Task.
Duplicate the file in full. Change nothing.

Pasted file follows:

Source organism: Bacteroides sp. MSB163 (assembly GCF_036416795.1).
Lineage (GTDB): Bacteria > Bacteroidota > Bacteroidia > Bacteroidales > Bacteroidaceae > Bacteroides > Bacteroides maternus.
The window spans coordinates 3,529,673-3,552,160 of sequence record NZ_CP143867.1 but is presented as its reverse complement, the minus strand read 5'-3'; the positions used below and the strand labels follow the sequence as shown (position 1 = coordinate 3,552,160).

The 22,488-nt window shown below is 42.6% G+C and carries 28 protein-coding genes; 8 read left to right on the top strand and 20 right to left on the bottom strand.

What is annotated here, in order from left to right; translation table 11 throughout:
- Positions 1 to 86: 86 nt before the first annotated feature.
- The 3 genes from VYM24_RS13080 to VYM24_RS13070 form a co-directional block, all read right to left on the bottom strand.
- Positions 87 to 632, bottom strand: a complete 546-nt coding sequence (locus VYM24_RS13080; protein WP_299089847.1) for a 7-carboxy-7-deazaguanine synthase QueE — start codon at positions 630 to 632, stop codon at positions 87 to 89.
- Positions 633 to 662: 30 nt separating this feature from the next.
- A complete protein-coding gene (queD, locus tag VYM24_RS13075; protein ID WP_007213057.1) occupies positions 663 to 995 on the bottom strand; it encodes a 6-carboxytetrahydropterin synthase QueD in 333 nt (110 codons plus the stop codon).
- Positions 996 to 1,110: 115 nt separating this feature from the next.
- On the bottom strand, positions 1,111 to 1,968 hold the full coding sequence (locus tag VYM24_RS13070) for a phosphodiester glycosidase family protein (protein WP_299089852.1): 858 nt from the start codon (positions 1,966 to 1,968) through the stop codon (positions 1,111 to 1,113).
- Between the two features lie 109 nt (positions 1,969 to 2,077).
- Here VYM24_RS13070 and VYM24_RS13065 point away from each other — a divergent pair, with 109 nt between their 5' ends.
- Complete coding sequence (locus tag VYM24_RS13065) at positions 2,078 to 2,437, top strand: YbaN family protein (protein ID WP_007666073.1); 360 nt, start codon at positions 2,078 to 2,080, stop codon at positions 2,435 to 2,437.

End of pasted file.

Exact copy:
Source organism: Bacteroides sp. MSB163 (assembly GCF_036416795.1).
Lineage (GTDB): Bacteria > Bacteroidota > Bacteroidia > Bacteroidales > Bacteroidaceae > Bacteroides > Bacteroides maternus.
The window spans coordinates 3,529,673-3,552,160 of sequence record NZ_CP143867.1 but is presented as its reverse complement, the minus strand read 5'-3'; the positions used below and the strand labels follow the sequence as shown (position 1 = coordinate 3,552,160).

The 22,488-nt window shown below is 42.6% G+C and carries 28 protein-coding genes; 8 read left to right on the top strand and 20 right to left on the bottom strand.

What is annotated here, in order from left to right; translation table 11 throughout:
- Positions 1 to 86: 86 nt before the first annotated feature.
- The 3 genes from VYM24_RS13080 to VYM24_RS13070 form a co-directional block, all read right to left on the bottom strand.
- Positions 87 to 632, bottom strand: a complete 546-nt coding sequence (locus VYM24_RS13080; protein WP_299089847.1) for a 7-carboxy-7-deazaguanine synthase QueE — start codon at positions 630 to 632, stop codon at positions 87 to 89.
- Positions 633 to 662: 30 nt separating this feature from the next.
- A complete protein-coding gene (queD, locus tag VYM24_RS13075; protein ID WP_007213057.1) occupies positions 663 to 995 on the bottom strand; it encodes a 6-carboxytetrahydropterin synthase QueD in 333 nt (110 codons plus the stop codon).
- Positions 996 to 1,110: 115 nt separating this feature from the next.
- On the bottom strand, positions 1,111 to 1,968 hold the full coding sequence (locus tag VYM24_RS13070) for a phosphodiester glycosidase family protein (protein WP_299089852.1): 858 nt from the start codon (positions 1,966 to 1,968) through the stop codon (positions 1,111 to 1,113).
- Between the two features lie 109 nt (positions 1,969 to 2,077).
- Here VYM24_RS13070 and VYM24_RS13065 point away from each other — a divergent pair, with 109 nt between their 5' ends.
- Complete coding sequence (locus tag VYM24_RS13065) at positions 2,078 to 2,437, top strand: YbaN family protein (protein ID WP_007666073.1); 360 nt, start codon at positions 2,078 to 2,080, stop codon at positions 2,435 to 2,437.